Could this finally be the cure to cancer? If success from mouse studies can be duplicated in human trials, this is the treatment that might finally put an end to tumors once and for all.
Scientists at Stanford University have developed a cancer "vaccine" made from two immune-boosting agents-- CpG oligonucleotide, and an antibody that binds to tumors-- that can completely eliminate all traces of cancer in mice that were genetically modified to develop a variety of different tumors. Of the 90 mice tested in the study, 87 were cancer-free after only one treatment. Although three of the mice later showed a recurrence, after a second treatment they were also cured, according to a Stanford Medicine press release.
Amazingly, the approach worked for many different types of cancers, including breast, colon, as well as melanoma, and the method should work, in principle, on any tumor that can be infiltrated by the immune system.
"When we use these two agents together, we see the elimination of tumors all over the body," said senior researcher, oncologist Ronald Levy.
Now, Stanford University is seeking volunteers for a medical trial. "People need to know that this is in its early days," Levy told SFGATE. "And we are still looking for safety and looking to make this as good as it can be." The treatment doesn't involve any chemotherapy, but the patient will receive a low dose of radiation in addition to two rounds of the "vaccine." For now, only people with non-Hodgkin Lymphoma may participate in the trial.
The treatment is a type of cancer immunotherapy, which utilizes the body's own immune response to attack cancer cells. This kind of approach can be tricky, however, because cancer cells are also produced by our bodies. In other words, it's not easy to get our immune cells to recognize cancer cells as harmful in the same way that they might recognize an invading virus as a threat. For this reason, most immunotherapies attempt to train or genetically engineer our immune cells to single out cancer cells, but this method can be expensive and incredibly complicated.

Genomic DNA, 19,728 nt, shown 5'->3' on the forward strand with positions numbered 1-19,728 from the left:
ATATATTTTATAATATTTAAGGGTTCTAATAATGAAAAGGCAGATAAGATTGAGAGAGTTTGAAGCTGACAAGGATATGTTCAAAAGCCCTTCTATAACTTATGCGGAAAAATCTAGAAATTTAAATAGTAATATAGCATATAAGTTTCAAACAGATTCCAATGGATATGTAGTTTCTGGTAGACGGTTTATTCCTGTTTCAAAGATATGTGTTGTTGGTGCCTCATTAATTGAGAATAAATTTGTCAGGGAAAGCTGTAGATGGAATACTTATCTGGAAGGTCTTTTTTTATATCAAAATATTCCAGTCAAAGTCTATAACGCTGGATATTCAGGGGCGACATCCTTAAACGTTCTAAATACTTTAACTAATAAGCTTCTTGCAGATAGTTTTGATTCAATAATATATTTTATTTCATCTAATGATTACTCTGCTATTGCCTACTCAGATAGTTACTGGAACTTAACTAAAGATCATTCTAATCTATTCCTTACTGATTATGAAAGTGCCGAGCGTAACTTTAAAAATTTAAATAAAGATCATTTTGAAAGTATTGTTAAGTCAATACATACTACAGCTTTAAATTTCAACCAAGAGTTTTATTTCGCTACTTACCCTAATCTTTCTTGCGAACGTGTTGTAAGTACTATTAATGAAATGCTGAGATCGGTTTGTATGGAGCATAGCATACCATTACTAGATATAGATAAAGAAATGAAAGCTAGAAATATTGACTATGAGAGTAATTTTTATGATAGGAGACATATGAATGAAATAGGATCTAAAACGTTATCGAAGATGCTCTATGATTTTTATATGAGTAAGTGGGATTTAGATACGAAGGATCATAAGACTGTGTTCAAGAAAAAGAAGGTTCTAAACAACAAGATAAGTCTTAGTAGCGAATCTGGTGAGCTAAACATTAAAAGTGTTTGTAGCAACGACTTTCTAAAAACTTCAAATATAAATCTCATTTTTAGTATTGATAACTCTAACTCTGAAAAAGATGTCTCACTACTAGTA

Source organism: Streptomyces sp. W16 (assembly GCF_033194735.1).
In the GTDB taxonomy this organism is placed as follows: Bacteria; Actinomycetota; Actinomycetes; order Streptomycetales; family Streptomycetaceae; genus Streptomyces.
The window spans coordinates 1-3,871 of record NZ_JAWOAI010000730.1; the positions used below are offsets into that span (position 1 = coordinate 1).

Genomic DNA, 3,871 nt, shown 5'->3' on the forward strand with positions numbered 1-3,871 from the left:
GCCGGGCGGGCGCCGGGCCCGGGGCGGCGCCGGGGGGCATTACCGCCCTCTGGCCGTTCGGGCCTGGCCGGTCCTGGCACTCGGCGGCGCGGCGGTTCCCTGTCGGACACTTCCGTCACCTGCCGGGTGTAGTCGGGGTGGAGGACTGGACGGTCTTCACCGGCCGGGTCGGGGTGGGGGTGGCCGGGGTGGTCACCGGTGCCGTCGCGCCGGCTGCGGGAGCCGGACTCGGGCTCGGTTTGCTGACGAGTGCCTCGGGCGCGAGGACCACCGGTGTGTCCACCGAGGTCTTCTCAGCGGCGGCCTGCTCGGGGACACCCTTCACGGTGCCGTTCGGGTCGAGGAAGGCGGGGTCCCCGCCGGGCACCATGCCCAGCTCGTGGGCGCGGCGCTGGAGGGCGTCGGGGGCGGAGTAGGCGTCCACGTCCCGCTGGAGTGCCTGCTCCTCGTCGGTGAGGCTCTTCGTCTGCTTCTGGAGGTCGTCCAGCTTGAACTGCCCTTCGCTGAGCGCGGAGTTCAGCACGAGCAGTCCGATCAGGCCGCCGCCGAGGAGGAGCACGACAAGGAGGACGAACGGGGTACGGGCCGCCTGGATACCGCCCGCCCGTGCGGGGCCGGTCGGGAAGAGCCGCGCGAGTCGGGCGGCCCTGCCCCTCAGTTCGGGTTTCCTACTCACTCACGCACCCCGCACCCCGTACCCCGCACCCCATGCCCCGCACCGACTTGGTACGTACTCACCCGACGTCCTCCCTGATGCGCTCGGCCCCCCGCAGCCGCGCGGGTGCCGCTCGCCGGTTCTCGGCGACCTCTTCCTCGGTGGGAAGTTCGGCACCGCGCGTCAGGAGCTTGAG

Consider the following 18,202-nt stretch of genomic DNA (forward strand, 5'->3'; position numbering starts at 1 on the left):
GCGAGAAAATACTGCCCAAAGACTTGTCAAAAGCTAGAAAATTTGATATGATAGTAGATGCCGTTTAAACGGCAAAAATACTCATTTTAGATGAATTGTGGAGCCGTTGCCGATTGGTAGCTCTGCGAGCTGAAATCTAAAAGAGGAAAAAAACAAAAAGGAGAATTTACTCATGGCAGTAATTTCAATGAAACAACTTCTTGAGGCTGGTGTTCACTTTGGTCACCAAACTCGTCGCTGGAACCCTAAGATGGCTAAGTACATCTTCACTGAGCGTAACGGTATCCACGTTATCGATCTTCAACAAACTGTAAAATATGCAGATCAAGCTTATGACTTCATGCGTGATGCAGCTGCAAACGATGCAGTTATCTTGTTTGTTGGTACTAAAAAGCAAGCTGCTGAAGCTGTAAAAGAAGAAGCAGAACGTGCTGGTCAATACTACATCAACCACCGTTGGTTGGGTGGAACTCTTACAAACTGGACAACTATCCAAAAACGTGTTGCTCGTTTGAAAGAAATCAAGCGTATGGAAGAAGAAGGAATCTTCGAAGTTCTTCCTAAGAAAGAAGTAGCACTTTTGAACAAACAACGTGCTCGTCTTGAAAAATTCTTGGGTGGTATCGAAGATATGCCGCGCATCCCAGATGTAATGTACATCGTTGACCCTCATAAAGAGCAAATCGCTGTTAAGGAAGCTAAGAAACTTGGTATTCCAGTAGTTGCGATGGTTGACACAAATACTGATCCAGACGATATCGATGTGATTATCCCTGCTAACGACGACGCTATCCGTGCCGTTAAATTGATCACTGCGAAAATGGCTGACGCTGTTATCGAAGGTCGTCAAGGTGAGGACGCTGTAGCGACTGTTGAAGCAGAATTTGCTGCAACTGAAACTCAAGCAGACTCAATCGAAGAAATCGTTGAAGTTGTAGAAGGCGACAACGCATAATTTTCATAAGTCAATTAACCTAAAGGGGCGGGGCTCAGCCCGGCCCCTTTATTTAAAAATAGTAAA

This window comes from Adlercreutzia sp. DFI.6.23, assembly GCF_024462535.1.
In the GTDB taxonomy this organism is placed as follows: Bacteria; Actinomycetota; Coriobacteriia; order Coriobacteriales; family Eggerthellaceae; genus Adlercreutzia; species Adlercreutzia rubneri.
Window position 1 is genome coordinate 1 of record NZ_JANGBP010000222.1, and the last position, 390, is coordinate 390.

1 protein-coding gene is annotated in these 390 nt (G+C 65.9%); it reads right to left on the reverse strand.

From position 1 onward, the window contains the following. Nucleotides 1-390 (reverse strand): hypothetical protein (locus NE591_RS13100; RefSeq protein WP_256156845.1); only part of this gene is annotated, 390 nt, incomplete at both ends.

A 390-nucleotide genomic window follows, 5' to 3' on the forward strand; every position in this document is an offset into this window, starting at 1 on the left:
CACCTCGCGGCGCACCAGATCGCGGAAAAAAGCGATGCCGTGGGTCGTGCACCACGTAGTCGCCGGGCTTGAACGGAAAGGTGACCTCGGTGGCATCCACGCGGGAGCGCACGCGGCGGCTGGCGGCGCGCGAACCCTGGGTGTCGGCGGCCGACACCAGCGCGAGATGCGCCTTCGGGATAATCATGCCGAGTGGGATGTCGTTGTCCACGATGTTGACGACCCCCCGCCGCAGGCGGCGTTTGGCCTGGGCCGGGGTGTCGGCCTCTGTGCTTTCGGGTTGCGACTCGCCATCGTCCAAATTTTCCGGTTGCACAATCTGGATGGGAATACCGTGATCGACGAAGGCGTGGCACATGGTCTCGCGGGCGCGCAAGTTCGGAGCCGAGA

How is it different?
The thing that makes the new vaccine so unique is that it can be injected directly into a tumor, and it will only affect immune cells locally present within the cancer itself. No genetic engineering is required, so treatment methodology is radically simplified. But even though it targets a specific tumor, the activated immune cells within that tumor end up spreading throughout the body to mop up any metastases as well.
"In the mice, we saw amazing, bodywide effects, including the elimination of tumors all over the animal," Levy explained.
That's after just a single, targeted injection. It's impressive. Of course, the results will need to be tested in humans before being approved, but those trials are already set to begin. About 15 patients with low-grade lymphoma will be the first to have the vaccine administered.
Needless to say, if it all works out, this could become one of the great medical discoveries in history.
Editor's note: This article has been updated since it was originally published in February 2018.